Graves' disease is the most common form of hyperthyroidism and surgery to remove the thyroid gland is a common treatment option for many of these patients. Interestingly, due to the enlarged gland size, their high vascularity, and the difficulty to control bleeding, many authors feel that Graves' disease remains a contraindication to current endoscopic techniques. We hypothesize that performing robotic subtotal thyroidectomy in Graves' disease settings could overcome the limitations of conventional endoscopic surgeries in the surgical management of this challenging thyroid disease.Prospective study in an academic hospital.Sixty-seven patients had robotic transaxillary thyroidectomy within a year. Of these, five cases (7%) were done for Graves' disease. There were three females and two males (mean age, 36 years). There were no conversions to laparoscopic or open surgery. The mean (SD) thyroid volume was 16.6 (3.2) ml. The mean (SD) operative time was 159 (17.8)min and docking time was 81 (20)min. Mean blood loss was 18 mL. All patients were discharged home in 24h. There were no perioperative or postoperative complications. There was no evidence of postoperative vocal cord palsy or paresis.We showed that robotic transaxillary thyroidectomy is feasible and can be safe and effective in patients with Graves' disease. To our knowledge, this is the first article describing this approach for Graves' disease. These findings, however, warrant additional investigation within future prospective clinical trials.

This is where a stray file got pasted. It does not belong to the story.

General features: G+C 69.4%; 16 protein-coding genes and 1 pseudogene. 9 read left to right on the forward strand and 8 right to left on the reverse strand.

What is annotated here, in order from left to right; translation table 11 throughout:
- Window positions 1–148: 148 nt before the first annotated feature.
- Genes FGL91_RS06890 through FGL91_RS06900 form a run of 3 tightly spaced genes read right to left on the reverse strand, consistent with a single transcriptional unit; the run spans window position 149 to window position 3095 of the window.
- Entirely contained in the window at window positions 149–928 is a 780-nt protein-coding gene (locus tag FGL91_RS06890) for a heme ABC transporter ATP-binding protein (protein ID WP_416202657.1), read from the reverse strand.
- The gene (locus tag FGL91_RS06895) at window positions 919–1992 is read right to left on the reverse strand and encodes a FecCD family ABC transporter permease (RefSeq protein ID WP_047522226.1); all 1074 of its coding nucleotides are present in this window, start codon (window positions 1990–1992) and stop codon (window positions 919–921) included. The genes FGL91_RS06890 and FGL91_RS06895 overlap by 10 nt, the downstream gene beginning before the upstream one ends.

View details for DOI 10.1016/j.jviscsurg.2011.10.002
View details for Web of Science ID 000298150100008
View details for PubMedID 22118896